Job Sees The Light - Sixth in a series
Hover over the Scripture references to read the verses under discussion
Job 5:1 Eliphaz continues. Certainly, the “saint” whom Eliphaz met in his sleep would not be a helpful “holy one.”
The search for an intermediary is an important theme of the book of Job. Job will long to find one, and he will prophesy about Jesus. The era before Christ was a time of leaning forward to understand. But then as now, the godly person must not entertain or listen to false Christs and demons.
Job 5:2-7 Eliphaz suggests Job may be envious and resentful like those who are foolish and silly. That type of person endangers his children through his attitudes. Yet, Job’s children are not in a predicament— they are dead, and not through any fault of Job. Has Eliphaz fathomed this? He seems to consign Job’s dilemma to ‘the way life is.’
Job 5:8 He advises petitioning the Lord. First he told Job to hope in his own goodness; next he surmised that Job had not really been very good; now he encourages him to appeal to God. What is the basis of the appeal? That Job has done much good? Yet has he not done much bad, as evidenced by his disastrous straits?
Though Job does not perceive anything in himself worthy of the extreme condemnation he has suffered, he will do as Eliphaz recommends. He will lay his case before the Lord and appeal to him on the basis of his own goodness. And up to the end, he will believe he can justify himself before the Lord. This is man’s great blindness— believing an impossible thing to the death.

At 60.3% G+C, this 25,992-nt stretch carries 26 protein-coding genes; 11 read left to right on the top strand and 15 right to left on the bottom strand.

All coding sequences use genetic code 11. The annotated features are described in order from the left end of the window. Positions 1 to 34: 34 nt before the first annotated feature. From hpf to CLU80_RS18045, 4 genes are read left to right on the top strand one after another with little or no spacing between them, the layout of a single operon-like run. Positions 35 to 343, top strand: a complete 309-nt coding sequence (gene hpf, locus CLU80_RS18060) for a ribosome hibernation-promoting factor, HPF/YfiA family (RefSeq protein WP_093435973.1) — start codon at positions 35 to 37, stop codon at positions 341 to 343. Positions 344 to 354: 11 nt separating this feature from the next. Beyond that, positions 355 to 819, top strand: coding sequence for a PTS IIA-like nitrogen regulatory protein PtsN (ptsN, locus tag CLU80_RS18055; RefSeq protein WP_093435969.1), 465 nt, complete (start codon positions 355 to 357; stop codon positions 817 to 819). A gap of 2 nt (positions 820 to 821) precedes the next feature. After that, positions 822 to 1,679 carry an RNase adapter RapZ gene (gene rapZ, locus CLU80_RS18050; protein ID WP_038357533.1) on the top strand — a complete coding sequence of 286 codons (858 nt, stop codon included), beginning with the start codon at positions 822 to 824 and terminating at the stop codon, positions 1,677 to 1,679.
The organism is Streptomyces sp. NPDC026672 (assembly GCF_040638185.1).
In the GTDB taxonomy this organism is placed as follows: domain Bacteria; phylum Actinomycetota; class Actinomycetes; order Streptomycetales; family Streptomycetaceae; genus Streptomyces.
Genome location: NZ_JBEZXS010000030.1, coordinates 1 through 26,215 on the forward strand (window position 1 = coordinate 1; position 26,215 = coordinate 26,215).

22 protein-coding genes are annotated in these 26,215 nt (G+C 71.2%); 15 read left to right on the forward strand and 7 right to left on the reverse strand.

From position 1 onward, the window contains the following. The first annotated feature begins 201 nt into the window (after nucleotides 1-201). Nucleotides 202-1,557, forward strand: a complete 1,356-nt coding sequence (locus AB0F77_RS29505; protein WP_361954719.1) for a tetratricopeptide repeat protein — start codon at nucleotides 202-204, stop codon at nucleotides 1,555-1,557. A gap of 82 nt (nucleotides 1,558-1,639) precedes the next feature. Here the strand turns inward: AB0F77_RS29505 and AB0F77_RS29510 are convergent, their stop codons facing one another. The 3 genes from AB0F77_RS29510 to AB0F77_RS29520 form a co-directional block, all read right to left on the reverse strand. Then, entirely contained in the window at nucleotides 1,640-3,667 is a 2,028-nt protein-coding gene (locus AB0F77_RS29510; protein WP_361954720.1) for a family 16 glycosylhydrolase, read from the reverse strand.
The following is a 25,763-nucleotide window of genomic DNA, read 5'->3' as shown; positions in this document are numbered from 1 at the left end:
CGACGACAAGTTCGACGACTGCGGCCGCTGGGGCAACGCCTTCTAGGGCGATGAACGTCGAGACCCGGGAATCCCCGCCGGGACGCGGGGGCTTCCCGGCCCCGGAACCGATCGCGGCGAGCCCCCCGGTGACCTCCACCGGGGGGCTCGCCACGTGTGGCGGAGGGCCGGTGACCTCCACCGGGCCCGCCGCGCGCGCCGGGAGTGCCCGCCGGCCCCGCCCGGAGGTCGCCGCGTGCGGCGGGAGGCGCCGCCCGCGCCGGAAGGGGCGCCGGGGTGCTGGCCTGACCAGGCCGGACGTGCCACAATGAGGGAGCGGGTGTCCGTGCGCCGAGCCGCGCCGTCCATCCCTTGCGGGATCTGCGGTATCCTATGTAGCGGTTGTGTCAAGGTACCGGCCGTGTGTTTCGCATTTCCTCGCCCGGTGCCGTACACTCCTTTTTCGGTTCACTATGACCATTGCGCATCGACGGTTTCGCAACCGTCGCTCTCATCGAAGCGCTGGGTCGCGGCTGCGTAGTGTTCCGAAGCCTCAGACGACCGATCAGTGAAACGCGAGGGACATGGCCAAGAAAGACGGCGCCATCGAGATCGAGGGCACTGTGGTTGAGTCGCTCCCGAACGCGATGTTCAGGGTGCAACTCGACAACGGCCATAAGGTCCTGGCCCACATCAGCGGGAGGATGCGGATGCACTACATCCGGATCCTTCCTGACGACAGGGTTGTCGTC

Job 5:9-16 But nothing is impossible with God who can confound the wicked and preserve the weak.
Job 5:17-18 Eliphaz gets to the point! All the terrible things that have crushed Job were to punish him for wrongs he committed. Now, if he will accept God’s discipline, he will be blessed again.
Job 5:19-21 The Christian’s heart longs to believe that deliverance and protection will always be given to him. In the long run they are, but at times the sifting of saints is permitted. Is the sifting by means of false accusations worse than that from the loss of possessions? Perhaps so. James wrote: The tongue also is a fire, a world of evil among the parts of the body. When Satan rails against us through the mouth of a friend, no amount of answering or reasoning will satisfy his appetite for devouring us. Our responses only further confuse the &squo;discussion.‘ Only if we are right with God may we resist and rebuke the devil so that he is forced to exit.
Job 5:22-27 Eliphaz has proposed many ideas, but in this crowning advice he is true to his name, God is dispenser. God is a divine being, he suggests, who gives prizes in return for certain behaviors.
Satan wants us to believe that salvation is a mechanical prospect, but it is not. It is a matter of the heart.